Stancill: One of the big problems now is scheduling projects. Everything takes longer than expected because the construction world has such limited availability, whether it’s people, or products, or services. With architects backed up for months it’s often impossible for dealers to complete a facility by the dates specified in their OEM agreements.
Hard bidding, which many dealers strongly prefer, makes it more difficult to complete a project on time. These days most contractors simply won’t bother hard bidding a project—even a very lucrative one. They’d rather be a partner in figuring out how to compress the schedule and lower project costs without the risk of a fixed price. Dealers should be flexible in negotiations and be prepared to make their case for extended project timelines to OEMs.
How should dealers think about engaging the right resources and expertise—from planning and design to financing and construction—to get the most from their development investment?
Pella: Reimagining the dealership space mandates conversations with partners and municipalities about what’s already there and what the real estate market fundamentals are telling them. We see positive fundamentals for commercial real estate over the long term. Higher interest rates have slowed the market, but there are still good opportunities for certain asset classes in the right market. It’s all about connecting with a partner that knows the local market to help you navigate the overall development process, including planning questions—particularly for mixed-use developments—that cover everything from zoning and parking to individual ownership arrangements and dealership access easements.
Stancill: The considerations needed to make sure a deal is supportable, marketable, financeable, and profitable can seem overwhelming. A lot of dealers may be interested in mixed-use development but hesitate to get out of their lane. They know dealerships, not commercial real estate. What can their land support, and how do they meet future spatial needs? Thinking through these questions—with the right team at the outset—helps get a project designed, zoned, developed, managed, and financed.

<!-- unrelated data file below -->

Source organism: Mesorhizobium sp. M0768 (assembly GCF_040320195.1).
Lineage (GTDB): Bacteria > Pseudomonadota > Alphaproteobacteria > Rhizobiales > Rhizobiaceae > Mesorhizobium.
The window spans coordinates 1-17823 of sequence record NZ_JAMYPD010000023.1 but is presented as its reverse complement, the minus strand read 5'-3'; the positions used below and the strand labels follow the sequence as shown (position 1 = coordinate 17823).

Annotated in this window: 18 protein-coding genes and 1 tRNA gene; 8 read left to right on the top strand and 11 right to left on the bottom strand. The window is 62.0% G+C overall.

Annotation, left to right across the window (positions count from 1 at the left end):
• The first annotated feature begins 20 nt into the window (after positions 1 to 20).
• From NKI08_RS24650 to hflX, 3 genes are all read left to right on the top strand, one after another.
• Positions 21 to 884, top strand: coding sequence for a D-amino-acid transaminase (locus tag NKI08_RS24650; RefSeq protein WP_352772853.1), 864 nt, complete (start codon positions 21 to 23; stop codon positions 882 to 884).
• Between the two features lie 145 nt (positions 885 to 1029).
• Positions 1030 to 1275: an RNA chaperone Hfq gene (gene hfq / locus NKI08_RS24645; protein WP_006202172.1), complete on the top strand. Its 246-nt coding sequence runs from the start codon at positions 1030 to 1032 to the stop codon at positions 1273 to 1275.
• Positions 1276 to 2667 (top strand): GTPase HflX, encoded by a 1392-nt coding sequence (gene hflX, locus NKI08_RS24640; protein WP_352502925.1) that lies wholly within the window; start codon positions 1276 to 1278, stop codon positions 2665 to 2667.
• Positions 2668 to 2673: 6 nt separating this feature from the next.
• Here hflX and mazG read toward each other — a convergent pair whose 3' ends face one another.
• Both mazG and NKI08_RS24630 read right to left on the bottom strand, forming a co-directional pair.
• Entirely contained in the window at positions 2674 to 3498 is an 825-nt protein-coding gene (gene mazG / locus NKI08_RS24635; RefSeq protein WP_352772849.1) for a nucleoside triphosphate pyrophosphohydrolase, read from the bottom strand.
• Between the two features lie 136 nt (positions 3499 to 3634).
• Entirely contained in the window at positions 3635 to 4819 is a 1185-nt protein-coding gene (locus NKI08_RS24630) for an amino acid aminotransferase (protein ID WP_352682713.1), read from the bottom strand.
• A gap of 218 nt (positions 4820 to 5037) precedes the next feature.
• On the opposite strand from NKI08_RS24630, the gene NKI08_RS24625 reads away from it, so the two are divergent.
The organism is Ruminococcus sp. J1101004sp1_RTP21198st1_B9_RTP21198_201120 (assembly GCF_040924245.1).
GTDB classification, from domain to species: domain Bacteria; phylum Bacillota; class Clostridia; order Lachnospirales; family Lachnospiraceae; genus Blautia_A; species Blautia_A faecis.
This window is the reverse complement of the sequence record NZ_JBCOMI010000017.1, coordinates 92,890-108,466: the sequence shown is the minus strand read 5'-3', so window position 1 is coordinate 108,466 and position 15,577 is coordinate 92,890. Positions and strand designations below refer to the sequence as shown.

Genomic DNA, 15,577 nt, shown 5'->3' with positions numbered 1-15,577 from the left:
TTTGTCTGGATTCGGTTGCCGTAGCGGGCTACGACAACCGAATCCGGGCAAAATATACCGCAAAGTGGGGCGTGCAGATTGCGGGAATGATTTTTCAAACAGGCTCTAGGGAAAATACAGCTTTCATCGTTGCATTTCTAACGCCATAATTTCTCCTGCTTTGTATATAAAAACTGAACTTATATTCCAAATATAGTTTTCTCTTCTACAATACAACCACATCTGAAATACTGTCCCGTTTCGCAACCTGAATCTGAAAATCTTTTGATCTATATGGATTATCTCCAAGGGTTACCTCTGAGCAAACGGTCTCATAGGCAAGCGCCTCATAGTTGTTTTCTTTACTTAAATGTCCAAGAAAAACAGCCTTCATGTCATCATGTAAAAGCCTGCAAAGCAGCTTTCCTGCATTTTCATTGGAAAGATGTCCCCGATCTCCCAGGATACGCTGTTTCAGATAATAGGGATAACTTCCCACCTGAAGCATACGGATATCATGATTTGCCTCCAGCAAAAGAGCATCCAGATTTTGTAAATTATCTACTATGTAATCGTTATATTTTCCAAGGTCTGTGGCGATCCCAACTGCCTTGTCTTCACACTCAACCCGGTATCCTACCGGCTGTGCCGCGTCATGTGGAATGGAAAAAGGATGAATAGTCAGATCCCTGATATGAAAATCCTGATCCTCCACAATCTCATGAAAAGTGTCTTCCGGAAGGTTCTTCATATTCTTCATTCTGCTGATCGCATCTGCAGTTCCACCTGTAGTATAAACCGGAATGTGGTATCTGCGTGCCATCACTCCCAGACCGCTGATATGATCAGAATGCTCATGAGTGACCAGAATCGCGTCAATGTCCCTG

Pella: In the mixed-use space you’ve got to consider factors like market rents and lease-up trajectory (for commercial space), along with ground-up construction risks and various proposed uses. Compared to standard dealership buildouts, mixed-use developments require a more complex financing structure for the construction phase and an active commercial real estate oversight during each phase. The ownership structure and capital mix could provide your dealership—or your family—with opportunities to diversify your portfolio and generate additional returns.
Smith: Truist can connect dealers with commercial real estate specialists to help determine the best way to enhance the value of your property and to work with your municipality on zoning and permitting. We’ll look at various ways to structure financing to achieve your project goals, minimize risk, and cover all the angles—at each stage. If you’re thinking about a construction project, talk to someone on the Truist Dealer Services team who can assemble Truist resources to bring you the perspective and expertise you need.